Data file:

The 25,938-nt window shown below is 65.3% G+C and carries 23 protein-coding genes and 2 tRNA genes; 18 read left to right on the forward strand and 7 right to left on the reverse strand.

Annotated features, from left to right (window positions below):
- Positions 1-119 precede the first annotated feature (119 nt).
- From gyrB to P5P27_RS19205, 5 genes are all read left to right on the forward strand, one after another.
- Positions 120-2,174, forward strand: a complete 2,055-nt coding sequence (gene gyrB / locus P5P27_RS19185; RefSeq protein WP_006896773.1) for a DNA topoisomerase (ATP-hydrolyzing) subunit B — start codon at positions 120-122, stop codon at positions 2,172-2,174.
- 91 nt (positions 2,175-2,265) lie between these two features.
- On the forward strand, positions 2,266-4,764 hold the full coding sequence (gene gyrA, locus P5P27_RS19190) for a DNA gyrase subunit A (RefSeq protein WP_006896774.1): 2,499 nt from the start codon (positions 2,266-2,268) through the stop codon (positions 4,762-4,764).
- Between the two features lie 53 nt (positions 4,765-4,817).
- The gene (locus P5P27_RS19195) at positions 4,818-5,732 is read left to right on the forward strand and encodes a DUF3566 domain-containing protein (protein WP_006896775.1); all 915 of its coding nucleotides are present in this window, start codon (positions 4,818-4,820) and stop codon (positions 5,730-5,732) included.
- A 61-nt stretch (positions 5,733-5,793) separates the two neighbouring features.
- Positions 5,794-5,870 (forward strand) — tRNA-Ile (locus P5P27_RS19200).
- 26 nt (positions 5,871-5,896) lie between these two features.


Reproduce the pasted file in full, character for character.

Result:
The 25,938-nt window shown below is 65.3% G+C and carries 23 protein-coding genes and 2 tRNA genes; 18 read left to right on the forward strand and 7 right to left on the reverse strand.

Annotated features, from left to right (window positions below):
- Positions 1-119 precede the first annotated feature (119 nt).
- From gyrB to P5P27_RS19205, 5 genes are all read left to right on the forward strand, one after another.
- Positions 120-2,174, forward strand: a complete 2,055-nt coding sequence (gene gyrB / locus P5P27_RS19185; RefSeq protein WP_006896773.1) for a DNA topoisomerase (ATP-hydrolyzing) subunit B — start codon at positions 120-122, stop codon at positions 2,172-2,174.
- 91 nt (positions 2,175-2,265) lie between these two features.
- On the forward strand, positions 2,266-4,764 hold the full coding sequence (gene gyrA, locus P5P27_RS19190) for a DNA gyrase subunit A (RefSeq protein WP_006896774.1): 2,499 nt from the start codon (positions 2,266-2,268) through the stop codon (positions 4,762-4,764).
- Between the two features lie 53 nt (positions 4,765-4,817).
- The gene (locus P5P27_RS19195) at positions 4,818-5,732 is read left to right on the forward strand and encodes a DUF3566 domain-containing protein (protein WP_006896775.1); all 915 of its coding nucleotides are present in this window, start codon (positions 4,818-4,820) and stop codon (positions 5,730-5,732) included.
- A 61-nt stretch (positions 5,733-5,793) separates the two neighbouring features.
- Positions 5,794-5,870 (forward strand) — tRNA-Ile (locus P5P27_RS19200).
- 26 nt (positions 5,871-5,896) lie between these two features.